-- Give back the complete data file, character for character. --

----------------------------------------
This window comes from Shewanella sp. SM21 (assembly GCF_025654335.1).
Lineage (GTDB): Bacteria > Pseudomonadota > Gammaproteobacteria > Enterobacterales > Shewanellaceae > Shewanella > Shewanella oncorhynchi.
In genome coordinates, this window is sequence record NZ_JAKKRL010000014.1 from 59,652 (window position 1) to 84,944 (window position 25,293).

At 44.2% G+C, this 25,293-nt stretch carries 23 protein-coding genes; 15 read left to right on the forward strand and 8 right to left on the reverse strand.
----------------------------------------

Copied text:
This window comes from Shewanella sp. SM21 (assembly GCF_025654335.1).
Lineage (GTDB): Bacteria > Pseudomonadota > Gammaproteobacteria > Enterobacterales > Shewanellaceae > Shewanella > Shewanella oncorhynchi.
In genome coordinates, this window is sequence record NZ_JAKKRL010000014.1 from 59,652 (window position 1) to 84,944 (window position 25,293).

At 44.2% G+C, this 25,293-nt stretch carries 23 protein-coding genes; 15 read left to right on the forward strand and 8 right to left on the reverse strand.